You cannot use a dictionary in the IELTS Test, so being able to guess the meaning of a word from its context is an important skill to develop. When preparing for the test, if you come across an unfamiliar word, don’t just reach for the dictionary. First, look for the root word and its prefixes to guess its underlying meaning. Then look at its place in the sentence and any suffixes to identify if it is a noun, verb, adjective or adverb. Try and identify the main points of the text without checking the exact meaning of every word.
Learn IELTS Reading techniques in our free lessons at the links below:
The IELTS Writing Test
Writing is a physical skill which involves all the muscles in your hand, arm and shoulder. You will have to write continually for up to an hour and, if you’re not used to writing for this length of time, it can cause aches and pains that will distract you from demonstrating your best English. You will be asked to write two texts in the test, one of at least 150 words and one of at least 250 words. It’s important that you know what these lengths look like in your handwriting as you won’t have time count in the test. One way to address both these issues is to copy out any long text and stop when you think you have reached the required length, then count the words to see how close you were. Do this regularly and you will learn to judge when you have written enough without having to count, plus you will be building up those important writing muscles.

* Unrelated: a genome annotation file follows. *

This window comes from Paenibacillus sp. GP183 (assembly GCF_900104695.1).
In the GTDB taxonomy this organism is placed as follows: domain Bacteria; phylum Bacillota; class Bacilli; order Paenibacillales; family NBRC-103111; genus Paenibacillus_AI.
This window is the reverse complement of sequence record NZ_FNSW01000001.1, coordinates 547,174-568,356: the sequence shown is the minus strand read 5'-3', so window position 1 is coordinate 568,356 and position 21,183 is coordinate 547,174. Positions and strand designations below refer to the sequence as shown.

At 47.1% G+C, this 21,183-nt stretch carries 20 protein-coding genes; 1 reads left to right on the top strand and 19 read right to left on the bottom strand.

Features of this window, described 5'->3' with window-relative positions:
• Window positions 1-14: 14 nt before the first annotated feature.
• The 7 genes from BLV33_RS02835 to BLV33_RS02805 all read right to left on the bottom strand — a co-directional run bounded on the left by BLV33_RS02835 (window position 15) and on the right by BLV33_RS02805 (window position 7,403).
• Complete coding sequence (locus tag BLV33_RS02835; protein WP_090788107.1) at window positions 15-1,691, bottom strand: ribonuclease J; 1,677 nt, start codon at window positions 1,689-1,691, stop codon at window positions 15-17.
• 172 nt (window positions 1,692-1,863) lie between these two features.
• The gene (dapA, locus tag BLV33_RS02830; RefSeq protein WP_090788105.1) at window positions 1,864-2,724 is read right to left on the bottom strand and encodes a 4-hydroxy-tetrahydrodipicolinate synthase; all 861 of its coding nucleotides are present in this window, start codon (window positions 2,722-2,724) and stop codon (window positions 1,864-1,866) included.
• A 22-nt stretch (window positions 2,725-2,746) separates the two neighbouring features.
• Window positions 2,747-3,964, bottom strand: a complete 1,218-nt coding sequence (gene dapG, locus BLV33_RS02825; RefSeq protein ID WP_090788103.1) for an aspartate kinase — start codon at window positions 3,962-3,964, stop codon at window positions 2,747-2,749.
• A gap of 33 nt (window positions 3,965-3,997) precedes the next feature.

You should aim to use a wide range of vocabulary in your writing, but don’t try and learn a lot of new words in the two weeks before the test. It is more important to be able to use the vocabulary you already have correctly. Instead, spend time writing down as many words as you can think of that come from the same root, for example ‘nation’, ‘nationality’, ‘international’, ‘nationalise’. Think about what type of word each one is be it a noun, verb, adjective or adverb as well as which affixes are used. Find common collocations online and write a sentence with each word, ensuring the grammar is correct. Focusing on word families in this way will help you use a variety of sentence structures and make the most of your existing vocabulary.